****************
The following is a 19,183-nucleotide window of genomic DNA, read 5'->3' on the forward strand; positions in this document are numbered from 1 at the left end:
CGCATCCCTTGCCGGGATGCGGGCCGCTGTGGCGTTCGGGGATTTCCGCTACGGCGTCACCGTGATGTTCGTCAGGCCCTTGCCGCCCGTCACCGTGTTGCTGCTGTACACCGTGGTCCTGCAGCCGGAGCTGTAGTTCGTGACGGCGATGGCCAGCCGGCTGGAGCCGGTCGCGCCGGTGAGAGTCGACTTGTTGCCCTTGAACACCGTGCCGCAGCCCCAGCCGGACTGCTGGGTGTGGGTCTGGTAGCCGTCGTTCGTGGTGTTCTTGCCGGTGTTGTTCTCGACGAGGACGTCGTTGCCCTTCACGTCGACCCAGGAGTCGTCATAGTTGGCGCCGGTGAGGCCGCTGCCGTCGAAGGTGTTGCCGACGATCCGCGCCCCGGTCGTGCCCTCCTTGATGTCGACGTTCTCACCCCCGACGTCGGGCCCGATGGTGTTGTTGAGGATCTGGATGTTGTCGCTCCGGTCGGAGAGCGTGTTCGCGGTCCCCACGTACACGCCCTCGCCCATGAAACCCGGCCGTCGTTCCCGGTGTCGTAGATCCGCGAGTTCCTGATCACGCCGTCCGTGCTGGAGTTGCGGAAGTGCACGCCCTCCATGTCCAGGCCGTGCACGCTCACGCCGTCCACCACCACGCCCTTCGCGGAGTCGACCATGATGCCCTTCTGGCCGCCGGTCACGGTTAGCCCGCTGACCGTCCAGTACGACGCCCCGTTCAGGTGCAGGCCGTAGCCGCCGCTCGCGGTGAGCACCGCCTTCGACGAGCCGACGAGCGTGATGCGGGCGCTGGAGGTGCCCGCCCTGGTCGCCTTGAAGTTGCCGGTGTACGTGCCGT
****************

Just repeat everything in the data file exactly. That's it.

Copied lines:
The following is a 19,183-nucleotide window of genomic DNA, read 5'->3' on the forward strand; positions in this document are numbered from 1 at the left end:
CGCATCCCTTGCCGGGATGCGGGCCGCTGTGGCGTTCGGGGATTTCCGCTACGGCGTCACCGTGATGTTCGTCAGGCCCTTGCCGCCCGTCACCGTGTTGCTGCTGTACACCGTGGTCCTGCAGCCGGAGCTGTAGTTCGTGACGGCGATGGCCAGCCGGCTGGAGCCGGTCGCGCCGGTGAGAGTCGACTTGTTGCCCTTGAACACCGTGCCGCAGCCCCAGCCGGACTGCTGGGTGTGGGTCTGGTAGCCGTCGTTCGTGGTGTTCTTGCCGGTGTTGTTCTCGACGAGGACGTCGTTGCCCTTCACGTCGACCCAGGAGTCGTCATAGTTGGCGCCGGTGAGGCCGCTGCCGTCGAAGGTGTTGCCGACGATCCGCGCCCCGGTCGTGCCCTCCTTGATGTCGACGTTCTCACCCCCGACGTCGGGCCCGATGGTGTTGTTGAGGATCTGGATGTTGTCGCTCCGGTCGGAGAGCGTGTTCGCGGTCCCCACGTACACGCCCTCGCCCATGAAACCCGGCCGTCGTTCCCGGTGTCGTAGATCCGCGAGTTCCTGATCACGCCGTCCGTGCTGGAGTTGCGGAAGTGCACGCCCTCCATGTCCAGGCCGTGCACGCTCACGCCGTCCACCACCACGCCCTTCGCGGAGTCGACCATGATGCCCTTCTGGCCGCCGGTCACGGTTAGCCCGCTGACCGTCCAGTACGACGCCCCGTTCAGGTGCAGGCCGTAGCCGCCGCTCGCGGTGAGCACCGCCTTCGACGAGCCGACGAGCGTGATGCGGGCGCTGGAGGTGCCCGCCCTGGTCGCCTTGAAGTTGCCGGTGTACGTGCCGT